Buzz Bits: Dow Hits Record, Nasdaq Lags
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Earnings Report - MV News
- Kraft (KFT) reports 1Q EPS of $0.44 vs. $0.42 cons on revs of $8.6 bln vs. $8.39 bln cons.
- eBay (EBAY) reports 1Q EPS of $0.33 vs. $0.30 on revs of $1.77 bln vs. $1.72 bln cons.
Answers I Really Wanna Know... - Todd Harrison - 3:33 PM
- Will the tape be "OK" until the dollar starts to rally?
- And then, will all bets be off, both figuratively and literally?
- Did the traction in the financials light a match under the homies (+2%)?
- Is the HGX now rallying back to the right shoulder of defined dandruff?
- Will y'all (note the "y'all" spelling) be tuning in tomorrow morning as we unveil our mighty fine new professor?
- Where, oh where, will MIM4 be?
- Doesn't this bode well for 30 second tape delays?
- Isn't it a little scary how dependent we are on technology?
- Is it simply a matter of time before terrorists recognize this fact?
- Why do most families only get together for weddings and funerals?
- Are you keeping tabs on those frisky financial levels?
- Have you seen Hoofy and Boo's take on GM and are you ready for their fresh vibes tomorrow?
- Corduroy with pearls? Are you mad?
Mini-Minyan Mailbag - Kevin Depew - 1:41 PM
Your discussion of Dow components today in Five Things reminds me of my favorite investment stumper question, which also goes to the issue of what a stupid index the Dow Jones Industrial Average is...
A Dow stock [say IBM] goes up 10% one day while every other stock is unchanged.
The next day the same stock is down 9.0909% [inverse of 10% gain] while the other 29 are unchanged again. Yet the Dow is 40 points HIGHER after the two days of trading. How is that possible?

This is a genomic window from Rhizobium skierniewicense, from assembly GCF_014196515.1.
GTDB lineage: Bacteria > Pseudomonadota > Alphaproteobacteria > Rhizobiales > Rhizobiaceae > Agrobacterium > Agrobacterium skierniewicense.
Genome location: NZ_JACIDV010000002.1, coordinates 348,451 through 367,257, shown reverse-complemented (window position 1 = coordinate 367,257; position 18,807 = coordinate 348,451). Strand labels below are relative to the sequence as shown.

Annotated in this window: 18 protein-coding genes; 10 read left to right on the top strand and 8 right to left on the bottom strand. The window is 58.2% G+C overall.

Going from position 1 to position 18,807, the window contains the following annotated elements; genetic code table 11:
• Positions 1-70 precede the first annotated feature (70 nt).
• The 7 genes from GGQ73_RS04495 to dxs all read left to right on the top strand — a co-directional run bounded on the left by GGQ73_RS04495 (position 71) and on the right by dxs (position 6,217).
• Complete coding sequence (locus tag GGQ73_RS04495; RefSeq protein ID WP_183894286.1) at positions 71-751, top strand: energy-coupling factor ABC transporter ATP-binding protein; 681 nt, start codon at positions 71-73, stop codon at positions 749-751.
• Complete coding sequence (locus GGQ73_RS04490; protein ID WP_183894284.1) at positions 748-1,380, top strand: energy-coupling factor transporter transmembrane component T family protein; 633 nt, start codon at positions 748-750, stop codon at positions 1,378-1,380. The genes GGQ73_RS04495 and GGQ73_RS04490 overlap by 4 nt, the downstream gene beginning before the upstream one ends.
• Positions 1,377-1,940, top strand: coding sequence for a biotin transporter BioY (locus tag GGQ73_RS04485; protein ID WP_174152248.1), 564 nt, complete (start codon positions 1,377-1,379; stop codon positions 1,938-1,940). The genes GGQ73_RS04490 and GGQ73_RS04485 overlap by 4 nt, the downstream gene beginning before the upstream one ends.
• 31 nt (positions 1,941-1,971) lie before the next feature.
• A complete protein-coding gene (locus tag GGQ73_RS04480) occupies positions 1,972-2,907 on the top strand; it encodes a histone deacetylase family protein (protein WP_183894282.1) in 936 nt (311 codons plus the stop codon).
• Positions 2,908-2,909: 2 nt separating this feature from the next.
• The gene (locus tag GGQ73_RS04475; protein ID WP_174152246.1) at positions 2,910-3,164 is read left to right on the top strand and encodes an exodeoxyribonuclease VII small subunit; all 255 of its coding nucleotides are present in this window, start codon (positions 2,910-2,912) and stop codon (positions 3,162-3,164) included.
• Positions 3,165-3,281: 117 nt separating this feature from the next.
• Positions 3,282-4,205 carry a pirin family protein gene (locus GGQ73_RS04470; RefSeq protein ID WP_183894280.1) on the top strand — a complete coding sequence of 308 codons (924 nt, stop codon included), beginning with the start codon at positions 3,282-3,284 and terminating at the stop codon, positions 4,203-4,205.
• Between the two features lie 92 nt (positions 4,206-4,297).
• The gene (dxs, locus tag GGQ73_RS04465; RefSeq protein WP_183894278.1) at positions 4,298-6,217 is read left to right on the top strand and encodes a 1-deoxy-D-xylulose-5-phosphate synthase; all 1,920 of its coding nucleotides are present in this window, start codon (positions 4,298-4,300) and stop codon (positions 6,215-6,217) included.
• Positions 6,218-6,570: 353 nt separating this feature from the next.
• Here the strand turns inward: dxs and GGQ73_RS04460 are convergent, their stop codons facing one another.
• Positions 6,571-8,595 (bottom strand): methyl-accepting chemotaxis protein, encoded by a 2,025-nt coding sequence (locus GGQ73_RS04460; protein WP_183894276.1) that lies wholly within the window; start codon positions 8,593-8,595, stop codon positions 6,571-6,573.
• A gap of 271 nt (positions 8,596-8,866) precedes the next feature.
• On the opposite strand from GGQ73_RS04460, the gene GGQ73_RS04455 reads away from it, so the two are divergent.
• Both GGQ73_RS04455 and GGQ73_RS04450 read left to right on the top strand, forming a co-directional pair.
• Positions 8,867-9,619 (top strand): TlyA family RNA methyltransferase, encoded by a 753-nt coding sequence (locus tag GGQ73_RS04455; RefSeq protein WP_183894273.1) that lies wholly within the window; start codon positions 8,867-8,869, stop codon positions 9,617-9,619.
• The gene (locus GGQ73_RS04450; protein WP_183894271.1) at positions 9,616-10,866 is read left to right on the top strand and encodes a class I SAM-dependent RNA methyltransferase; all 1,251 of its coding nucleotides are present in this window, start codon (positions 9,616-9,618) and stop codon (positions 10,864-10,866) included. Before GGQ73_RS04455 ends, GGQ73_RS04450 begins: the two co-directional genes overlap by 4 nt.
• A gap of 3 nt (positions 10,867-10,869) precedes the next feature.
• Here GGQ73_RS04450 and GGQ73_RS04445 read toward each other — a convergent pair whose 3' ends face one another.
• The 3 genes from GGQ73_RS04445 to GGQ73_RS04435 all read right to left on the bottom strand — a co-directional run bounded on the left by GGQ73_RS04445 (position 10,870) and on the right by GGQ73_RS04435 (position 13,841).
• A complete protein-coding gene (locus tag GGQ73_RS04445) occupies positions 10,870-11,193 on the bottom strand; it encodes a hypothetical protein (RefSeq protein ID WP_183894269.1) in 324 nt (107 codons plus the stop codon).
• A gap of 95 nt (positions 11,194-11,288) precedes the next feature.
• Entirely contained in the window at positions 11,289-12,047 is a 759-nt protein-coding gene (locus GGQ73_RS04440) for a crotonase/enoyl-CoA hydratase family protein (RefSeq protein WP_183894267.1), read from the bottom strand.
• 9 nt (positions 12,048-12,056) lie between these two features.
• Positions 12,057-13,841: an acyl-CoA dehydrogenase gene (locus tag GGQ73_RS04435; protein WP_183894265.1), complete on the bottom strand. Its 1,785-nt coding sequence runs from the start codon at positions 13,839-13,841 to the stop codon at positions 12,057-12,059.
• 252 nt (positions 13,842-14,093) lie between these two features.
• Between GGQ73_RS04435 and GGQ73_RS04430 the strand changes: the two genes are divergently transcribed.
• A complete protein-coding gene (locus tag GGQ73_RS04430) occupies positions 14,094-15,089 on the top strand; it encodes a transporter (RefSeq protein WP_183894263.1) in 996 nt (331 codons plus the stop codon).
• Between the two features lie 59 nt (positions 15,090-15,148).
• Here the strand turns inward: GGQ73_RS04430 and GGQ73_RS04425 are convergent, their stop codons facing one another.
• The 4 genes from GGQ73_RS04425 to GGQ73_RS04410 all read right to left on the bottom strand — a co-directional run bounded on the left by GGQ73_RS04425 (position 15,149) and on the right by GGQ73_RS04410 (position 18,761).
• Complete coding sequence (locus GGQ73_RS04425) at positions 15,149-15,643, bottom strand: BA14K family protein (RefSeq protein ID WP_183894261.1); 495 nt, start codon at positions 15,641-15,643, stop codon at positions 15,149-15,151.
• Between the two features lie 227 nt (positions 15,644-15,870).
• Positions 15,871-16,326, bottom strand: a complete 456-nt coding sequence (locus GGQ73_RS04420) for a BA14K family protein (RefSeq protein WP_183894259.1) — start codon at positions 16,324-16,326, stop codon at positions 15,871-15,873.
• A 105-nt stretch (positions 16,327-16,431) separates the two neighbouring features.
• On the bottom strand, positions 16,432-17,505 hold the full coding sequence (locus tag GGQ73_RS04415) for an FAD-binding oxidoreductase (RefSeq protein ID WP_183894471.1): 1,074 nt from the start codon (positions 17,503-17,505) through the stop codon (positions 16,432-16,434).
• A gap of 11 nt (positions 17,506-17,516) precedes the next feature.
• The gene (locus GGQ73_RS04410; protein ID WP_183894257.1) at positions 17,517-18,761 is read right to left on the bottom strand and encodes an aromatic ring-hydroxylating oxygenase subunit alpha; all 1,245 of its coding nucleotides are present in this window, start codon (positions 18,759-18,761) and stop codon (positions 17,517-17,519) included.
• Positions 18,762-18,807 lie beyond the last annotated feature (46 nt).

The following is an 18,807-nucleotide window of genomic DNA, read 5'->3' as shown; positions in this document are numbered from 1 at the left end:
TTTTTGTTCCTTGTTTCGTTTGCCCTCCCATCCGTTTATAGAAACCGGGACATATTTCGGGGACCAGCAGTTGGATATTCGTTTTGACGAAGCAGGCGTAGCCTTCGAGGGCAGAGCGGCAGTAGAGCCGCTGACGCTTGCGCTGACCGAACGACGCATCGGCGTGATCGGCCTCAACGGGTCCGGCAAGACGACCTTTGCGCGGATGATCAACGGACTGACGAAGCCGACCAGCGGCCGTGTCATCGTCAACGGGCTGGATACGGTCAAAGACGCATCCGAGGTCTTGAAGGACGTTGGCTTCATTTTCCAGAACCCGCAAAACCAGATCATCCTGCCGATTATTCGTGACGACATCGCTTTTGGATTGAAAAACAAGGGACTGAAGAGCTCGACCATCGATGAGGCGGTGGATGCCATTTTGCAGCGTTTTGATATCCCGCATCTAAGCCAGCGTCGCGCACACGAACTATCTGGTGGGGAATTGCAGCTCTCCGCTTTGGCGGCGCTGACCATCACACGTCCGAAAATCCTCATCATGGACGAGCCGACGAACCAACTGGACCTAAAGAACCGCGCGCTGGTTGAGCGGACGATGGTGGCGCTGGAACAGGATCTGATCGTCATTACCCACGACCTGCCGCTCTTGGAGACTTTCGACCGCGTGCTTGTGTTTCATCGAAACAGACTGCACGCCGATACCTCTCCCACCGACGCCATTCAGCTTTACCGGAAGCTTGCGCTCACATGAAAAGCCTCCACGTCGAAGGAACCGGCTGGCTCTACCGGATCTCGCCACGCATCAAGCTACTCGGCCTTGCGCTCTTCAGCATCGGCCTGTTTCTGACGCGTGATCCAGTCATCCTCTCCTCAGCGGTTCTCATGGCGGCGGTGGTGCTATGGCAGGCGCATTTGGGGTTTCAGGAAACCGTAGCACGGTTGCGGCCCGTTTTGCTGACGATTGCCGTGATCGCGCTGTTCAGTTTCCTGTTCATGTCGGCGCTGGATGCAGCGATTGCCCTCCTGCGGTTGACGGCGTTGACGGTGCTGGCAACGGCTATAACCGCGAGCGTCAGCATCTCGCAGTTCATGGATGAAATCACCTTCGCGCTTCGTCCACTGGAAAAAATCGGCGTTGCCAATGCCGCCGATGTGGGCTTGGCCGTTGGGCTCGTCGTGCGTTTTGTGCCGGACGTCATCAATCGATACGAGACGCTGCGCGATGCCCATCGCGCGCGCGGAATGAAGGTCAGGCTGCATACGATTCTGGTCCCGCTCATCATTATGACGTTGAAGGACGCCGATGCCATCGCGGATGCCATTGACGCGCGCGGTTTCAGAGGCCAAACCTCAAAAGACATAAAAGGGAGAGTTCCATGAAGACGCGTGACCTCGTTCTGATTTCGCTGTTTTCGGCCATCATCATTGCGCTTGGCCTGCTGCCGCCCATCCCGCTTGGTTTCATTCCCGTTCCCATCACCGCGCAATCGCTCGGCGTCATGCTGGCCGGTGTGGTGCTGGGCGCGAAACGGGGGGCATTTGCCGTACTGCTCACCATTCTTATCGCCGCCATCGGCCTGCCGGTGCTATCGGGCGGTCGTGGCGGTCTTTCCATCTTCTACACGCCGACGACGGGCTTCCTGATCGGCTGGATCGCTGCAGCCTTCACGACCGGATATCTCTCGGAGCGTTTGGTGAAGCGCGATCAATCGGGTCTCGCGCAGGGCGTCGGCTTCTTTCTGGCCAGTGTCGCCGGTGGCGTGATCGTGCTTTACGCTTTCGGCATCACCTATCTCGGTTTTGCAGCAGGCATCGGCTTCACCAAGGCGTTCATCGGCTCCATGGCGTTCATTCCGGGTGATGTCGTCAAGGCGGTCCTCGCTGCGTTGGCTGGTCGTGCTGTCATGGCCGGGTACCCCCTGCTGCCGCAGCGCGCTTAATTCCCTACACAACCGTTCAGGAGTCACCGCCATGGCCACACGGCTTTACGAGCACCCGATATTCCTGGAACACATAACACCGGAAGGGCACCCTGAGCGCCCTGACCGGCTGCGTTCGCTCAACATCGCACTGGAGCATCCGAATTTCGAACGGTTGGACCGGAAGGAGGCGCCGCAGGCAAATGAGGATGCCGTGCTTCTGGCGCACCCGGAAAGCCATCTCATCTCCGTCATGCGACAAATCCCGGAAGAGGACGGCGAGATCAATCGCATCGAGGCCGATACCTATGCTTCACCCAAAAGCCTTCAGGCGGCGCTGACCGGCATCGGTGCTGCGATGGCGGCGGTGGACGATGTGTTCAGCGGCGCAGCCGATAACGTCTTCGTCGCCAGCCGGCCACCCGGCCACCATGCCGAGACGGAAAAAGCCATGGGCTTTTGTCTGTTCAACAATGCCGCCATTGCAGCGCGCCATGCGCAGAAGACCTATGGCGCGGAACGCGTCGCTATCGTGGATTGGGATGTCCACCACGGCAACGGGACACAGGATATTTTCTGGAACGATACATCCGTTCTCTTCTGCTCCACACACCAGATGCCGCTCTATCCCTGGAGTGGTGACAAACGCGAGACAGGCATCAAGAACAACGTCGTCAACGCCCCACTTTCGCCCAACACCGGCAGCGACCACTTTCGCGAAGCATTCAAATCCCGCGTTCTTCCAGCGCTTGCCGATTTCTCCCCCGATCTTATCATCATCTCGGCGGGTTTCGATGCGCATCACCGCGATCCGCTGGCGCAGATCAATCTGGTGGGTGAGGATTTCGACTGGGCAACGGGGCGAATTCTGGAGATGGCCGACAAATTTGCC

The explicit answer is simply that the stock split overnight...
By the way, I have noticed over the past few years that on the radio when giving market updates during the day, many [if not most] announcers now give NASDAQ first! (The Dow is usually second, S&P 500 third.) There is something to be drawn from this, but don't ask me what!
Yes, great point. Price-weighting a financial index - which as you know is how the Dow is constructed - is what you would get if you dumped a bunch of stocks in the lap of a marketing firm and asked, "What's the best way to assemble these stocks into an index so that you can sell it to people?"
After numerous focus groups and test marketing experiments, they would come back to you and say, "We think you should price weight it. It tests better."
All Business is Personal - Jeff Macke - 11:21 AM
I've said it before, I'll say it again and I live it everyday: All business is Personal. I've never met a business person worth a damn who thought otherwise.
Which brings us to Yahoo (YHOO), down Big and taking my freshly ripped-off face right there with it. Yahoo had a chance to regain its credibility last night. It had pre-peppered the market with good comments about its new Panama efforts. Yahoo was (and still is) positioned in the shadows of Google (GOOG); allowing it to grow without Google's headache of having everyone from the DOJ to Viacom (VIA) and Microsoft (MSFT) suing it. Yahoo was one decent report from becoming the internet version of Target (TGT), working under the umbrella of a widely loathed 800-LB gorilla.
Instead, Yahoo missed by a penny and seemed to refute it's three-week old assertion that Panama was operating ahead of expectations. Instead of Target, it looks more like any of a number of companies from Yahoo's own past. Companies like Excite, AtHome and Lycos; road-kill all because they couldn't deal with a changing landscape.
Is Yahoo going to die? Probably not but it's dead to me. Whatever happens, the company will be operating without the support of the analyst community. Those guys, like me, tend to take disappointment personally.
Financials Catch a Bid - Jess Thompson - 11:11 AM
Financial stocks (XLF) have rallied nicely from a strategic buying zone (see point A on the chart here) -- catching Wall St. by surprise. My firm monitors these price zones where value buyers often absorb the offers of bears selling on momentum breakdowns.
My firm turned bullish on XLF on March 28 (see point D on the chart here) suggesting to clients that it should be accumulated below 35.50.
While XLF continued to congest for a spell, underlying bids stacked above the 35 handle absorbed bouts of selling.
At a 37 print or higher (at point B on the second chart) my firm favors taking partial profits and reducing long exposure down to core longs.
Position in XLF
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